Teaching self programming

I want to teach myself programming to a point of employability. Has anyone here accomplished this? Any tips?

Attached: 1503132331149.jpg (640x480, 65K)

Other urls found in this thread:


>Any tips?
dont stop

Work on projects instead of random code tricks or advanced shit. Its not hard to find resources or guides to becoming employable on your own. After you learn the basics on the common languages, meaning java, C, maybe python, then you can start thinking about what you want to specialize in. Dont just study courses unless you are working toward a certificate. Look for useful certificate programs but theyre not always needed.
Look at job descriptions and just build on one specific skill set then start interviewing early. There are some places online where you can practice interview. You dont need to know everything on the job description, just enough to know how to find the solution to a problem online or with some trial and error


it's an old programming book that used to be the standard for MIT students, also contains the sentence "we conjure the spirits of the computer with our spells"

lol thats a cool quote

Not self taught, but IMO start with C/C++ since most modern languages are based off of C. Keep doing practice problems online, like on Kattis or Hackerrank, the questions can be sorted by difficulty so you can progress as you learn.

Thanks this is solid advice. How quickly do you think I could become employable if I were to put in, say, 8 hours a day of quality study?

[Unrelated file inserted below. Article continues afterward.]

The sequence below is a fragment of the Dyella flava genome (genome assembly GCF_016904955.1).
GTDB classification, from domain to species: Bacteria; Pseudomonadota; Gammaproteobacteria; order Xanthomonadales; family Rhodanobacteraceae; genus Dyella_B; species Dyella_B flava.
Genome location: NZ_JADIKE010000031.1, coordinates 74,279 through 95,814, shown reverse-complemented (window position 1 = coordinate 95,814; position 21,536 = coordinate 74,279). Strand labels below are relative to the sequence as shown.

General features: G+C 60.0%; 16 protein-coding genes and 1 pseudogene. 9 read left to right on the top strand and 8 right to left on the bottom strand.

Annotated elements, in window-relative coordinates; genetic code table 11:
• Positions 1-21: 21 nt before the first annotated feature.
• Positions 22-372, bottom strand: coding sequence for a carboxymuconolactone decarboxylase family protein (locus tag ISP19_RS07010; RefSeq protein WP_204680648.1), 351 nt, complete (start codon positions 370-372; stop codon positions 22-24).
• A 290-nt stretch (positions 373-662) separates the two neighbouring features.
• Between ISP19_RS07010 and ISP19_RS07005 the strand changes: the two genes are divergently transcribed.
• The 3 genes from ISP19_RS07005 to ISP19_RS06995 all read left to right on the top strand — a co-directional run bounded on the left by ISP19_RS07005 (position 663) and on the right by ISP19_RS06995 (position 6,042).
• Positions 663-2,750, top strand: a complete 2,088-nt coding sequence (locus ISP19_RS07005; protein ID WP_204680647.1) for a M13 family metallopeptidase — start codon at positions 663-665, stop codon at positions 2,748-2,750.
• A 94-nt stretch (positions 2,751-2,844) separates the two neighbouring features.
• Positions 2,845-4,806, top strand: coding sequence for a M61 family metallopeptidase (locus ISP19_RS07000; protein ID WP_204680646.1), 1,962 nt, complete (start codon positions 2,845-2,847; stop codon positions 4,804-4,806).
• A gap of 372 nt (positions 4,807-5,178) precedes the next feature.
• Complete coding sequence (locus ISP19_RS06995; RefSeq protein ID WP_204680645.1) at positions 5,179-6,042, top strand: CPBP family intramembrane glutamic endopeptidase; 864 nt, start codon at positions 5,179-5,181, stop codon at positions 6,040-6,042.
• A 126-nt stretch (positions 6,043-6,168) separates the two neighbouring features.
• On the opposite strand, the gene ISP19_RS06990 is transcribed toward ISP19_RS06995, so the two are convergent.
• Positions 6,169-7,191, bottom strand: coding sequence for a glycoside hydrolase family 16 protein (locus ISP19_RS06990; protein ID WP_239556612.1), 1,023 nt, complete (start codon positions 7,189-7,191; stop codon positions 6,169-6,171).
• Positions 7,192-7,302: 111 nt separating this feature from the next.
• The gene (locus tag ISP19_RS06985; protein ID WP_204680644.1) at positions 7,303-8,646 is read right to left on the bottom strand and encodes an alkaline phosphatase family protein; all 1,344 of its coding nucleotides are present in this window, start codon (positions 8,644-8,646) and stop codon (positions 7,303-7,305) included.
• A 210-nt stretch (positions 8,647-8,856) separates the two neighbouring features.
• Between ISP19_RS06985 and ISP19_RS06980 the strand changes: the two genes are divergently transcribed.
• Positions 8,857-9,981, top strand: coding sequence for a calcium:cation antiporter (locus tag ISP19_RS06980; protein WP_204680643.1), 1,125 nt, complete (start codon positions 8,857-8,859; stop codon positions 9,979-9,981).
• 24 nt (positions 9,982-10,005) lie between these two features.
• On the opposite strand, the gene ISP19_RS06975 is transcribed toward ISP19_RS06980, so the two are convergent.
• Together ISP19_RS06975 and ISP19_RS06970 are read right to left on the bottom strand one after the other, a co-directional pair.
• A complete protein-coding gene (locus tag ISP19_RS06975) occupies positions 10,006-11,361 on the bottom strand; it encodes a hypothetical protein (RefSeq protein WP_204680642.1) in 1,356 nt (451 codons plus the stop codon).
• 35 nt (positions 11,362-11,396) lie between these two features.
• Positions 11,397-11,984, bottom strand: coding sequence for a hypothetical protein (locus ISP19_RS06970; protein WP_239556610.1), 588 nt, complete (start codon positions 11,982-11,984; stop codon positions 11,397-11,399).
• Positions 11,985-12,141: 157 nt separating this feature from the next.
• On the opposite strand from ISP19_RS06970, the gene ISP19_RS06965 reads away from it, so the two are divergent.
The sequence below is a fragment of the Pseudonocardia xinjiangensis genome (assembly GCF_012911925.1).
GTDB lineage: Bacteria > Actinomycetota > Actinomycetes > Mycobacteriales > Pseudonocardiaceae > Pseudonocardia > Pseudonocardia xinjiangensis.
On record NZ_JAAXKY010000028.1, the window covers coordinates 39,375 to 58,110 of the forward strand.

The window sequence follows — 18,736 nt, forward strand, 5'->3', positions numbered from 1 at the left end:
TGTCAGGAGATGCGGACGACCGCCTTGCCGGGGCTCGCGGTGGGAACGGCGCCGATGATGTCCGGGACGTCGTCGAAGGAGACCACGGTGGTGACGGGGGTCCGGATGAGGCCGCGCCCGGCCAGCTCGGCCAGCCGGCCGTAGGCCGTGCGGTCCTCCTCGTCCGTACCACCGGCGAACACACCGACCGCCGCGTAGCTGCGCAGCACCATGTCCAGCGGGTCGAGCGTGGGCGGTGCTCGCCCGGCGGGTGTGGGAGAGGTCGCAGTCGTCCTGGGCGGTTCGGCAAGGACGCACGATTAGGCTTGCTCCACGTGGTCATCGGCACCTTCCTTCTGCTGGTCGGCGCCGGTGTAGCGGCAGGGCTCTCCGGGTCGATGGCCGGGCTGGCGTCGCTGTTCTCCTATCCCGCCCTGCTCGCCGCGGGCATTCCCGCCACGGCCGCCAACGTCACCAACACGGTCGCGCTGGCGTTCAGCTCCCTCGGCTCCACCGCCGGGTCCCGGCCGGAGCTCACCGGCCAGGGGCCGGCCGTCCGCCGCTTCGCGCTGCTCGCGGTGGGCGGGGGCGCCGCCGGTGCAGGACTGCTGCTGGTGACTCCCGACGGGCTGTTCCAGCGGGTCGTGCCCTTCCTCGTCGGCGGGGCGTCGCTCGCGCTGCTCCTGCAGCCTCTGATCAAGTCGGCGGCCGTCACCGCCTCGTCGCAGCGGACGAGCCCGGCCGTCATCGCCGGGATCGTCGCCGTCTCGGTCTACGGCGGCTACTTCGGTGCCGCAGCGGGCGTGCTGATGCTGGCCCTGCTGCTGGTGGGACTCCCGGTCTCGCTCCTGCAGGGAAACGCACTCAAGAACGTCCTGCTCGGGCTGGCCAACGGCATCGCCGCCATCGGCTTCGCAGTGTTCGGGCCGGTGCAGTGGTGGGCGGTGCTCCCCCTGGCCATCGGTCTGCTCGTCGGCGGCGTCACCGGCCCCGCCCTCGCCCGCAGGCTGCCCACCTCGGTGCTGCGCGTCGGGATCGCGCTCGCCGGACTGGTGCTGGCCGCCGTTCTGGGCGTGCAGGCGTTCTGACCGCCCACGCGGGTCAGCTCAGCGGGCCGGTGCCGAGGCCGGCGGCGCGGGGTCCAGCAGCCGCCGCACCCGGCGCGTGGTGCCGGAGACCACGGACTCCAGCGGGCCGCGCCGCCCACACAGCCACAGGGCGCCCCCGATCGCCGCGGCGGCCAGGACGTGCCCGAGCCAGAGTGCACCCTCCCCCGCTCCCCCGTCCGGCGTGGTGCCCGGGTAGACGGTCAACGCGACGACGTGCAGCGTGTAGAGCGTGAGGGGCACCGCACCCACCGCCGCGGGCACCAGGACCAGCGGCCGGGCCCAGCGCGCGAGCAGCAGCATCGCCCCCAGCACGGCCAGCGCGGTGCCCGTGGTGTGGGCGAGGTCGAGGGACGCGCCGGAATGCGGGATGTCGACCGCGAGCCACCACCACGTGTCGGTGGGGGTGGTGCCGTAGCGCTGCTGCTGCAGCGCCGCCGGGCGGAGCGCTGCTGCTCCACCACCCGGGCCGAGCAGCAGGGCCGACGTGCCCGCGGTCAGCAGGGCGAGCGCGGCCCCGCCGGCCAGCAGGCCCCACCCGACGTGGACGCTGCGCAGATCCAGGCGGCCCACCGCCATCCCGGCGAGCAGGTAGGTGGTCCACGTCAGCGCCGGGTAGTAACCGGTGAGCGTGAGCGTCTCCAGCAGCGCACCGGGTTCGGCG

>Keep doing practice problems online, like on Kattis or Hackerrank, the questions can be sorted by difficulty so you can progress as you learn.
This is actually what I was looking for. I am reading "The C Programming Language" but I feel like it is just information with no real practice (there's like 2 exercises per chapter).

thread theme:

who /prog/ here

do you need a high IQ to pull this off? My IQ is around 110 and i struggled horrifically with math. I needed after class tutoring to pass probability and i dropped algebra 1. you can safely assume my major was absolutely worthless

never forget haskell the dog

learn python first!!

also no, you don't need a high IQ to program at all. there are jobs for every type of programmer. sure you need to be smart to do more complicated things but the fundamentals are dead simple.

Low IQ here, you don't need to be good at math to program, at most you'll be using highschool algebra and at worst you'll be plugging in the formulas some poor engineer had to figure out.

You could find an entry level job within 6 months or a year pretty easily. You should try reaching out after 3 months and spend like an hour or two per week looking up jobs. You want to get in as soon as possible to learn on the job and get paid. Actual programmers are in high demand in many places and I dont know about yours, but yeah you should be confident in yourself even if you dont get immediate callbacks. Come back and ask for job hunting feedback later.